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Black and white photograph of woman with pin curls operating machinery in Baltimore.
Marjory Collins, photographer. Title: "Woman winding the armature of a trolley motor in the armature shop of Washington terminal, maintenance plant of the Baltimore Transit Company. This woman was first employed by the company during the last war. No new women have been hired in the maintenance plant in this emergency." Baltimore, Maryland. April 1943.

Stayin’ Alive: How Community and Maintenance Support Digital Preservation

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Today’s guest post is from Genevieve Havemeyer-King, a Senior Digital Collections Specialist in the Digital Collections Management and Services Division.

“Development is maintenance.” Brian Marick, “Agile Manifesto” co-author

This year marks the fifth anniversary of the Digital Collections Management Compendium’s public debut on The Digital Collections Management and Services Division officially launched the Compendium via The Signal in 2019 after initiating the project in 2017. Emerging as part of a larger effort (PDF) to take stock of the Library’s digital collections, this release was the culmination of two years of gathering, drafting, and centralizing documentation on how we preserve and provide access to digital content. The Compendium now serves as the public face of a formal program that evolves to address the unique needs of stakeholders within the digital landscape. As we enter a new year, we wanted to take the opportunity to share a status update and highlight the ongoing work of ensuring the Compendium continues to support the Library’s Strategic Goals by guiding how we sustain access to knowledge and creativity, provide trustworthy and authoritative data through peer-reviewed policies, and enhance our staff’s digital collection management capabilities through experimentation and skill sharing.

The numbers don’t lie

While the public version of the Compendium is a resource to visitors and practitioners in the field, an internal version provides Library of Congress staff more detailed guidance on specific organizational systems and workflows and is crucial to Library work. A peek at our internal usage statistics gives an impression of the Library’s digital landscape. Since their launch in 2017, the internal pages have received nearly 16,000 page views, with over 11,000 since the 2019 public announcement on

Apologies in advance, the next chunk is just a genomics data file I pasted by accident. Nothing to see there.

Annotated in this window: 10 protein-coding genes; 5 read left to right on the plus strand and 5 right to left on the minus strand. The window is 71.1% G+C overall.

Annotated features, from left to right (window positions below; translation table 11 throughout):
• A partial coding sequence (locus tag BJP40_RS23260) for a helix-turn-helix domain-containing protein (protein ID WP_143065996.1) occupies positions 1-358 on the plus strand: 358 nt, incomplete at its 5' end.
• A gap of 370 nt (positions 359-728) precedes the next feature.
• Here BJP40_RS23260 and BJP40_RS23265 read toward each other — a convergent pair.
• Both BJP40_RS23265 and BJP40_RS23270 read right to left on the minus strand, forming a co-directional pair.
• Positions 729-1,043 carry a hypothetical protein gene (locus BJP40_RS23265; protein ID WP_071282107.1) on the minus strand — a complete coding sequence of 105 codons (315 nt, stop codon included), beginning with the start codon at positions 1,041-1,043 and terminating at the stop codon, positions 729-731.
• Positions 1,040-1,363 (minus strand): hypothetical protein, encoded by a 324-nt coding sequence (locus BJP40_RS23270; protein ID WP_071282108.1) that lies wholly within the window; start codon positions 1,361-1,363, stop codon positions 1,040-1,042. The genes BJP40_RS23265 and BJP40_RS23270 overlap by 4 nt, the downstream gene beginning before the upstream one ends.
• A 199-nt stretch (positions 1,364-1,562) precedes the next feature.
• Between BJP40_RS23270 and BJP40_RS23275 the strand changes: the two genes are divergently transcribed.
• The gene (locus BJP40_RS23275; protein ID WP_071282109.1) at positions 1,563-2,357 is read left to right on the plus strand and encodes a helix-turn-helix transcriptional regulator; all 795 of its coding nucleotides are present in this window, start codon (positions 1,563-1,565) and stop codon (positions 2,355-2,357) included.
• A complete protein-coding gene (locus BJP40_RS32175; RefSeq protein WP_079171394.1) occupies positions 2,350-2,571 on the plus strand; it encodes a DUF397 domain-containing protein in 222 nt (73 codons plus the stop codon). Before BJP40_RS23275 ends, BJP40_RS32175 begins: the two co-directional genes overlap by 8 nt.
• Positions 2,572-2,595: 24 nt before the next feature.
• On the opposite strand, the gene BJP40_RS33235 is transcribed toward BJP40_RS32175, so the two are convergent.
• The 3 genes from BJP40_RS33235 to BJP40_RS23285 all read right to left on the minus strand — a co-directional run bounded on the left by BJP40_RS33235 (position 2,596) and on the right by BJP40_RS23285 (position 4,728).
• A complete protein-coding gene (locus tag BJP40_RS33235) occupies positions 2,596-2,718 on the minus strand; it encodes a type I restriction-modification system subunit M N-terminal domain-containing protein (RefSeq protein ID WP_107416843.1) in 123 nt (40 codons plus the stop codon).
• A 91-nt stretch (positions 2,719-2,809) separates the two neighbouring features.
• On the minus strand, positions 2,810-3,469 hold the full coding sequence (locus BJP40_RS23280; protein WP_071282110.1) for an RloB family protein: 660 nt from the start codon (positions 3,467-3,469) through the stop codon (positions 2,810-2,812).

The most visited internal page, titled Use of Approved Inventory Systems (public version available at this link), describes the Library’s approved systems and requirements for inventorying and establishing administrative control for the Library’s permanent digital collections, which is top of mind as we prioritize enhancement of systems used for safeguarding our digital collections. Nearly as popular is our page on Processing Digital Collections Content (public version available at this link), which defines criteria and levels of processing for digital content. In 2021, this item provided important guidance in the development of digital access workflows (PDF) for recordings within the Archive of Recorded Poetry and Literature and the PALABRA Archive.

Another highlight of our analytics shows heavy usage of Digital Collections Management Compendium Governance and Maintenance (an internal-only entry), which defines the responsibilities of the Digital Collections Management Compendium Review Group, who represent the foundation of our Compendium program maintenance process.

The popularity of these three pages may reflect the importance or complexity of these three core activities in digital collection management: inventory, processing, and policy development. Repeated visits to the Governance and Maintenance page speaks to how the work of policy documentation is a never-ending process that is key to digital collections management.

Screenshot of the Digital Collections Repository interface; a new inventory and collection management system
A snapshot of items inventoried within the Library’s new internal Digital Collections Repository, a new internal system which is in development to support continued safeguarding our digital collections.

Maintaining the Compendium: the review process

Beyond page views, the impact of the Compendium can be seen in how staff point to it in support of decisions or directions within the digital content lifecycle. As a peer-reviewed resource, the Compendium allows staff to more effectively advocate for change or enhancements related to services. When the policies themselves need to change, guidance elements are brought up for review to determine if they align with new tools or methodologies that are under consideration.